The Human Condition: Doctors were too squeamish to help my son, says Margaret Winfield

I was dismayed to read the recent Real Life feature on intimate examinations, particularly the section on the reluctance of male doctors to carry out rectal or testicle examinations on other men.

Our son has recently been diagnosed as having prostatitis, having been misdiagnosed over a period of several years. He underwent an appendectomy as a result of one wrong diagnosis and one specialist told us that if our son still suffered pain thereafter, we should get "the mind doctors to look at him". Eventually, after a scan had revealed the nature of his condition, our son's urologist has said that the only treatment he can offer on the NHS is painkillers or the removal of the prostate, which results in infertility. Our son has just turned 20. At no time during our son's attempts to find out what was wrong did his urologist perform a rectal examination, which I now understand is necessary in order to establish the presence of infection in the prostate.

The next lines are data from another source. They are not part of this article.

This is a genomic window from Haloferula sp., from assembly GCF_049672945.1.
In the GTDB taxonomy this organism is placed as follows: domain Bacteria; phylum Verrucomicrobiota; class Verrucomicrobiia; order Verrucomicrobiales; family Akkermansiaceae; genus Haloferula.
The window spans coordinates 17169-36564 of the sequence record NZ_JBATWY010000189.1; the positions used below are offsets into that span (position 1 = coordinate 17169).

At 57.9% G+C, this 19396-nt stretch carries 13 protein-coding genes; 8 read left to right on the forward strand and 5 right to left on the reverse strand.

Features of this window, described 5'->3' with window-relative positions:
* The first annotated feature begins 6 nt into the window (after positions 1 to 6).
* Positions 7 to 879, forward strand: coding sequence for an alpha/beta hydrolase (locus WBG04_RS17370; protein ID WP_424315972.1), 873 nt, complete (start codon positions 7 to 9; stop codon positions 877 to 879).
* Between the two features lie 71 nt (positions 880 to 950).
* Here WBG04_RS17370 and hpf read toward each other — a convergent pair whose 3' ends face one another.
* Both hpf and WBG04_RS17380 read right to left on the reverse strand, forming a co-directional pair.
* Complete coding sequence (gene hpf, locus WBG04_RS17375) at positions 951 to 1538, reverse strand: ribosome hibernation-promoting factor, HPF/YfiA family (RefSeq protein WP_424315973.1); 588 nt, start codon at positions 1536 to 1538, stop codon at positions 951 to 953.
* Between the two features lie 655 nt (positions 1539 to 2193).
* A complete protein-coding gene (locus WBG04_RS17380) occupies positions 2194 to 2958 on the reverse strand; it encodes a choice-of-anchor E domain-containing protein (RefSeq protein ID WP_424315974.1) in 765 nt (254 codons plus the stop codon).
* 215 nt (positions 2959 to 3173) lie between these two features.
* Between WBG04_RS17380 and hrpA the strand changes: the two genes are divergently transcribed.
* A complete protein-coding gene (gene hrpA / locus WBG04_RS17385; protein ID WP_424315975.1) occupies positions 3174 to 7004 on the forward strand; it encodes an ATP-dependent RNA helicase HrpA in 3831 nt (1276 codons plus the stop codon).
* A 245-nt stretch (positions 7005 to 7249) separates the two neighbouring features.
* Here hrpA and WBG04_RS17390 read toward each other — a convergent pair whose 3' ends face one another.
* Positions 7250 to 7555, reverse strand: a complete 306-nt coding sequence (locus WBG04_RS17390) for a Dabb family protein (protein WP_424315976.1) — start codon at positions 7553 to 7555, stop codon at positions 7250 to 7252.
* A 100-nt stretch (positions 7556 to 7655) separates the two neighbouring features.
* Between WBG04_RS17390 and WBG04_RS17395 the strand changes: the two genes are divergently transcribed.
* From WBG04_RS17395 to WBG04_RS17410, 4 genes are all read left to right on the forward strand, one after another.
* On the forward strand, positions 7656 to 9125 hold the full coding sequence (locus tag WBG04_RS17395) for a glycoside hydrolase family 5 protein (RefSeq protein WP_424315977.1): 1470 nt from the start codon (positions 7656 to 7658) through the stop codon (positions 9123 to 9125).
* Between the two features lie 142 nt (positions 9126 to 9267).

When I tried the Internet for information, I read of Dr AE Feliciano of Manila, who runs a clinic for prostatitis sufferers (http://www.prostate.org). Dr Feliciano's method involves massaging the prostate (yes, via the rectum!) every other day in order to drain blocked ducts that have become infected. Cultures are taken of the resulting fluid and appropriate medication can then be given. Prostate drainage is continued until the patient is free of symptoms. Apparently, there are American patients who have actually devised a workable (if acrobatic!) DIY technique and have had the confidence to post their success on the Internet (http://www.prostate.org/doityourself.html). I don't suppose there is much chance of us finding a UK practitioner of Dr Feliciano's methods, but we are going to try, before our son is driven by the constant pain to accept surgery as his only hope of relief. I would welcome any information on this (c/o Real Life).

Can it really be possible thatthousands of Western men are condemned to unnecessary, irreversible and expensive surgery because of doctors' embarrassment and distaste?

Readers who have had a similar experience are invited to write to Real Life at the Independent on Sunday, I Canada Square, London E14 5DL.

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